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Obsessive Compulsive Disorder, Plagued by Doubt

Allan Schwartz, LCSW, Ph.D. was in private practice for more than thirty years. He is a Licensed Clinical Social Worker in the states ...Read More

Do you know anyone who cannot make a decision because they are always doubtful? Are you married to someone who is frozen in place because they cannot decide what house to buy and in what neighborhood? If this sounds like you, your spouse or someone you know then the problem could be Obsessive-Compulsive Disorder(OCD).

Some definitions:

According to the Diagnostic and Statistic Manual Volume 4(DSM 1V), "obsessions are persistent ideas, thoughts, impulses or images that are experienced as intrusive and inappropriate." These thoughts cause enormous discomfort and anxiety to the individual experiencing them. Therefore, persons experiencing obsession are aware of what they are, try to suppress them and experience increased anxiety because of their inability to stop them. It is akin to having a song you recently heard go through your head repeatedly despite the fact that you want it to stop.

Compulsions are repetitive behaviors or mental acts whose purpose is to reduce anxiety but end in increasing anxiety and frustration. Here too, the individual is aware that the behaviors are inappropriate and useless, yet they cannot be stopped because of the felt strength of the need to perform them. Examples of compulsions are such things as repeatedly: hand washing, checking (to see if windows are shut, doors closed and locked, etc.), turning off the stove and, counting numbers, words, prayers and etc. Often compulsions accompany obsessions as with children who sing: "step on a line, break your mother’s spine," as they skip along a side walk avoiding cracks. In fact, childhood is a time when children normally experience obsessions and compulsions as in this example. The adult is someone who continues to experience these long after what was stage appropriate during childhood.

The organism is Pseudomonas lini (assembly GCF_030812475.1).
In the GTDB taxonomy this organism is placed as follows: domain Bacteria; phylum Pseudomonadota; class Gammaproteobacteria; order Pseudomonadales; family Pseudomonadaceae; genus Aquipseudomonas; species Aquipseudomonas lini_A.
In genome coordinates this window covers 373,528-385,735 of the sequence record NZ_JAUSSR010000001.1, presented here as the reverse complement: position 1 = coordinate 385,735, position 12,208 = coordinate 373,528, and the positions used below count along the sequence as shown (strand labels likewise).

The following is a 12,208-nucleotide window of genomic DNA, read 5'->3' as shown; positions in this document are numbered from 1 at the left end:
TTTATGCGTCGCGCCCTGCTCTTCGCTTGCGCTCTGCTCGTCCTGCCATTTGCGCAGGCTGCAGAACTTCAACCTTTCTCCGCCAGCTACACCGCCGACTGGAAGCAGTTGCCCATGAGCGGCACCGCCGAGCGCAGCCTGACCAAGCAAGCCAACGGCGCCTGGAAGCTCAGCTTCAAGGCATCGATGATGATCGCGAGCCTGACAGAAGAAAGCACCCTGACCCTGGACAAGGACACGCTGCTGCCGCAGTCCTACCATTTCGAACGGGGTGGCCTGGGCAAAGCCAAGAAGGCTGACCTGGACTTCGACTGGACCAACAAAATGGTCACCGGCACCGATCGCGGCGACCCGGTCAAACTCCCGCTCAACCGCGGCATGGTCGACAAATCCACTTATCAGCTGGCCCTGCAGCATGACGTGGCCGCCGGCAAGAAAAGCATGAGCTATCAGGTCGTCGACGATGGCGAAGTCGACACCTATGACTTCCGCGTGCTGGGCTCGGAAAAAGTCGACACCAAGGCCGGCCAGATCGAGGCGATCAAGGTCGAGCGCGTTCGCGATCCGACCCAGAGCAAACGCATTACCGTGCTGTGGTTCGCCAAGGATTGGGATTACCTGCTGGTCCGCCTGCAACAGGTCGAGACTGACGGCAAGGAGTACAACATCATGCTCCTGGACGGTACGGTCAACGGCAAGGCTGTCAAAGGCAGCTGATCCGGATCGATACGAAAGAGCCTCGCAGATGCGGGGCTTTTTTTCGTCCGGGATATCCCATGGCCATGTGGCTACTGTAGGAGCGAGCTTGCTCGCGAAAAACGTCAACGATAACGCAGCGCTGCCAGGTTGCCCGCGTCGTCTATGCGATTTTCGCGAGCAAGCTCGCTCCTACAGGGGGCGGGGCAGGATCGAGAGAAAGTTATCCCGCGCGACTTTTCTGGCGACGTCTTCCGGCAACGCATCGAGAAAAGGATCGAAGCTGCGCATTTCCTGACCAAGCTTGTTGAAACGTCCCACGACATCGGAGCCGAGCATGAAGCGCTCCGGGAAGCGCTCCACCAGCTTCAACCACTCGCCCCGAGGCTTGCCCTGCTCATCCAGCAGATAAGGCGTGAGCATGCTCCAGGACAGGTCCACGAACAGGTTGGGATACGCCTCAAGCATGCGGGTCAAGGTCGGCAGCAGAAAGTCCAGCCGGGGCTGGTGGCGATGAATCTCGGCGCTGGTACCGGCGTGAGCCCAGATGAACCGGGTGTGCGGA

Doubt:

One of the driving forces of the compulsions is chronic doubt. Doors, windows, locks and other things must be checked repeatedly because of the fear that something has been overlooked despite repeated efforts.

Many patients have provided me with examples of these doubts. One example described to me was a twenty five year old man who, each time he drove into his parking space at work, would feel a compulsion to check the car windows and doors repeatedly. Then, as he walked away from his vehicle, he was plagued by a gnawing doubt that a window or door was left open. Regardless of how he tried to reassure himself that all was safe and secure,he would have to return to his car again. There were times when, despite having arrived at work early, he made himself late because of the need to repeat this ritual.

People with OCD do not find any of this to be comical. In fact, it causes them considerable emotional pain because they cannot stop what they know is absurd. Very often, they attempt to keep these rituals secret for fear of being embarrassed and humiliated. Once married, these individuals often attempt to enlist family members in performing the same rituals, such as checking windows, doors and stoves. There was one person who had an absolute need to have his wife shut the television off only when it is dialed to channel four. The thought that the television might be on any other channel, despite its being turned off, was intolerable.

Severity: